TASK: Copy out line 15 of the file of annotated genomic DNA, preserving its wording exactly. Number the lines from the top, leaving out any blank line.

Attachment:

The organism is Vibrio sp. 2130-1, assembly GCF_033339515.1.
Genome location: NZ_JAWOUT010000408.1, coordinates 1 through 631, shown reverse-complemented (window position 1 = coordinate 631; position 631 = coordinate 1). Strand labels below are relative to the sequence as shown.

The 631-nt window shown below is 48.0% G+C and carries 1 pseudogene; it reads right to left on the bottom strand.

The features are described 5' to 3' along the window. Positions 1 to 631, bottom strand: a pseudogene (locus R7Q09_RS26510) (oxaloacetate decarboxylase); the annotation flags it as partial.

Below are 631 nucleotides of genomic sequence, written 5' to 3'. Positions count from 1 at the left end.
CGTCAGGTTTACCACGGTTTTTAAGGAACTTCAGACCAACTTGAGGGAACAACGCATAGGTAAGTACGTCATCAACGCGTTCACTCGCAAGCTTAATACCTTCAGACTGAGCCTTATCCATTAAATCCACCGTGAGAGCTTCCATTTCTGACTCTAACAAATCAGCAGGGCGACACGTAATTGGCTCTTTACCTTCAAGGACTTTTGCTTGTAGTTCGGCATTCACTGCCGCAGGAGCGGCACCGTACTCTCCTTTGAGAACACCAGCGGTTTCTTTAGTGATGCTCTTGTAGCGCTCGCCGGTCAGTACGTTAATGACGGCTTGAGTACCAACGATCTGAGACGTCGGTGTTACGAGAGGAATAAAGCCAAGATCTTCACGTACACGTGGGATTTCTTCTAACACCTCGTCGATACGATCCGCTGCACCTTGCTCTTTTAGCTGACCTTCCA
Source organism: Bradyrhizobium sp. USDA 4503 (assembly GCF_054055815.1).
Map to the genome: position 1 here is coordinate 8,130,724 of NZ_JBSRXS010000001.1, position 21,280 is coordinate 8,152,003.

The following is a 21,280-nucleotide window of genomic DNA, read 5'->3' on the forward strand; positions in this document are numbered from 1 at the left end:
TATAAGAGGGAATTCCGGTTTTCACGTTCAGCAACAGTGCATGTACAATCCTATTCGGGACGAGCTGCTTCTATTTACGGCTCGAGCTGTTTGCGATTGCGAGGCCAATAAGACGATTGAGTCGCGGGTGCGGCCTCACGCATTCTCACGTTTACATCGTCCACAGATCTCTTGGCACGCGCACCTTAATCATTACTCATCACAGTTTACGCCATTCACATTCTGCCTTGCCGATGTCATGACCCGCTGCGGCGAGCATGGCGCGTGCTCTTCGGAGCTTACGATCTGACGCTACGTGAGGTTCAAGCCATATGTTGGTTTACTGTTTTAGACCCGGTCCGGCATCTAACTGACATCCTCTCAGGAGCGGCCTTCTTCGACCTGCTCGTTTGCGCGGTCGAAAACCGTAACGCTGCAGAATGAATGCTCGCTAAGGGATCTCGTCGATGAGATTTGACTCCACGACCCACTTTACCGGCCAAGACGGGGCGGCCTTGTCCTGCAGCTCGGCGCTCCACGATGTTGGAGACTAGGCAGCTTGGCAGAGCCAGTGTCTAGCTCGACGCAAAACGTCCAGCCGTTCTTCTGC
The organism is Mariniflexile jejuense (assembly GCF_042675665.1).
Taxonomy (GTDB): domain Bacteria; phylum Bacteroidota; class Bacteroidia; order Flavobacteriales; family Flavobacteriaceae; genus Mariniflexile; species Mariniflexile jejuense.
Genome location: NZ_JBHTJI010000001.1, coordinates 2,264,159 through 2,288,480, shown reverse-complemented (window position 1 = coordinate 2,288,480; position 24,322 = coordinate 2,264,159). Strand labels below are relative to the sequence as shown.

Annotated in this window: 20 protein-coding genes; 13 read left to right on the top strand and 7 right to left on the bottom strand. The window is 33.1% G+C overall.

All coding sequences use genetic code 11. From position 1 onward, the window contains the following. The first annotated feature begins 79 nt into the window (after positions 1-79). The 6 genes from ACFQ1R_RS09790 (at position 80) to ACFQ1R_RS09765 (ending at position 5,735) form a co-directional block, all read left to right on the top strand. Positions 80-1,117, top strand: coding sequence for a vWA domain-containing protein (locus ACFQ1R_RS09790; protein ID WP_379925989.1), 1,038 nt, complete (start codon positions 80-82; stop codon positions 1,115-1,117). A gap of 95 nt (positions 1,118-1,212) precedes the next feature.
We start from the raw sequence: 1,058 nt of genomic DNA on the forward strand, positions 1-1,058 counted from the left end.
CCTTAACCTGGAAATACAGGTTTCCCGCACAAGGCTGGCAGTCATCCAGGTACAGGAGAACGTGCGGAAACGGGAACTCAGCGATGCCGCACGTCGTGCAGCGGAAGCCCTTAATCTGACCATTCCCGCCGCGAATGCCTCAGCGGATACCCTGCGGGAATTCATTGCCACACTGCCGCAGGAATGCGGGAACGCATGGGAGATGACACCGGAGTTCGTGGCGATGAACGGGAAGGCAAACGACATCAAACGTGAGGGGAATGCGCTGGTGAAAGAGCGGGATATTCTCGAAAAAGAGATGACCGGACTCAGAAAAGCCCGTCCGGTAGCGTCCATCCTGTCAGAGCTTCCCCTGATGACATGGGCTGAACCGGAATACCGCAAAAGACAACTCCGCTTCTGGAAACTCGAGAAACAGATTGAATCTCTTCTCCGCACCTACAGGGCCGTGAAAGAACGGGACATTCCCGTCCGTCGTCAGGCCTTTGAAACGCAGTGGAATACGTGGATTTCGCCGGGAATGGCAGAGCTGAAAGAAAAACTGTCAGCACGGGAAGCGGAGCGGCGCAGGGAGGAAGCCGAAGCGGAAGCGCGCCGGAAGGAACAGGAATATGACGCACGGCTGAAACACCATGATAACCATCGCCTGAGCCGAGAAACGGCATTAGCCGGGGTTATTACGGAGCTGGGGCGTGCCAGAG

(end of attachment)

All coding sequences use genetic code 11. From position 1 onward, the window contains the following. The first annotated feature begins 79 nt into the window (after positions 1-79). The 6 genes from ACFQ1R_RS09790 (at position 80) to ACFQ1R_RS09765 (ending at position 5,735) form a co-directional block, all read left to right on the top strand. Positions 80-1,117, top strand: coding sequence for a vWA domain-containing protein (locus ACFQ1R_RS09790; protein ID WP_379925989.1), 1,038 nt, complete (start codon positions 80-82; stop codon positions 1,115-1,117). A gap of 95 nt (positions 1,118-1,212) precedes the next feature.